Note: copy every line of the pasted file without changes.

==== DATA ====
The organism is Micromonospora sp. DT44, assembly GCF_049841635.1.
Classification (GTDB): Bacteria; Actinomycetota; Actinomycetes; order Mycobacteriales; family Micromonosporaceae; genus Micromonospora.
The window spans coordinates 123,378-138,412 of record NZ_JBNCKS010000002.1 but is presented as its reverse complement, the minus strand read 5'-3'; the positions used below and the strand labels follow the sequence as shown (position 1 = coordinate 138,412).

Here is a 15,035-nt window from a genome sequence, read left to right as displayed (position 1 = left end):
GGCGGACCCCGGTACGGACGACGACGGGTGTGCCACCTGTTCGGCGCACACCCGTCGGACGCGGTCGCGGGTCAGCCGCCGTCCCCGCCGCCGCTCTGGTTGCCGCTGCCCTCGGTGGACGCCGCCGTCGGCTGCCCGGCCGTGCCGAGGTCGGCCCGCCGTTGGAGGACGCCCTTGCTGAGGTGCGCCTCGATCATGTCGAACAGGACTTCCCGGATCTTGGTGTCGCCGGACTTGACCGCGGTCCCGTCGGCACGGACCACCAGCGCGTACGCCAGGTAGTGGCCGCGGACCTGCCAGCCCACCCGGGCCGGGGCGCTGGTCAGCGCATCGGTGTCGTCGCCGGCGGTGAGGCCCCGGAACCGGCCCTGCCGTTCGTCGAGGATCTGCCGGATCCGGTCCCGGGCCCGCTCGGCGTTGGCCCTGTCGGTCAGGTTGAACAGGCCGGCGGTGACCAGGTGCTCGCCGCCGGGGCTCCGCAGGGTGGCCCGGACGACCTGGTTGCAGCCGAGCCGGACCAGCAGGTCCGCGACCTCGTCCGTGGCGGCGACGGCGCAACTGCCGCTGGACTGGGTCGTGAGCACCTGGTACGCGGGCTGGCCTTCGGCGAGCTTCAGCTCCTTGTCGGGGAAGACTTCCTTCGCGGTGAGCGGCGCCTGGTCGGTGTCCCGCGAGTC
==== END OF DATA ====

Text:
The organism is Micromonospora sp. DT44, assembly GCF_049841635.1.
Classification (GTDB): Bacteria; Actinomycetota; Actinomycetes; order Mycobacteriales; family Micromonosporaceae; genus Micromonospora.
The window spans coordinates 123,378-138,412 of record NZ_JBNCKS010000002.1 but is presented as its reverse complement, the minus strand read 5'-3'; the positions used below and the strand labels follow the sequence as shown (position 1 = coordinate 138,412).

Here is a 15,035-nt window from a genome sequence, read left to right as displayed (position 1 = left end):
GGCGGACCCCGGTACGGACGACGACGGGTGTGCCACCTGTTCGGCGCACACCCGTCGGACGCGGTCGCGGGTCAGCCGCCGTCCCCGCCGCCGCTCTGGTTGCCGCTGCCCTCGGTGGACGCCGCCGTCGGCTGCCCGGCCGTGCCGAGGTCGGCCCGCCGTTGGAGGACGCCCTTGCTGAGGTGCGCCTCGATCATGTCGAACAGGACTTCCCGGATCTTGGTGTCGCCGGACTTGACCGCGGTCCCGTCGGCACGGACCACCAGCGCGTACGCCAGGTAGTGGCCGCGGACCTGCCAGCCCACCCGGGCCGGGGCGCTGGTCAGCGCATCGGTGTCGTCGCCGGCGGTGAGGCCCCGGAACCGGCCCTGCCGTTCGTCGAGGATCTGCCGGATCCGGTCCCGGGCCCGCTCGGCGTTGGCCCTGTCGGTCAGGTTGAACAGGCCGGCGGTGACCAGGTGCTCGCCGCCGGGGCTCCGCAGGGTGGCCCGGACGACCTGGTTGCAGCCGAGCCGGACCAGCAGGTCCGCGACCTCGTCCGTGGCGGCGACGGCGCAACTGCCGCTGGACTGGGTCGTGAGCACCTGGTACGCGGGCTGGCCTTCGGCGAGCTTCAGCTCCTTGTCGGGGAAGACTTCCTTCGCGGTGAGCGGCGCCTGGTCGGTGTCCCGCGAGTC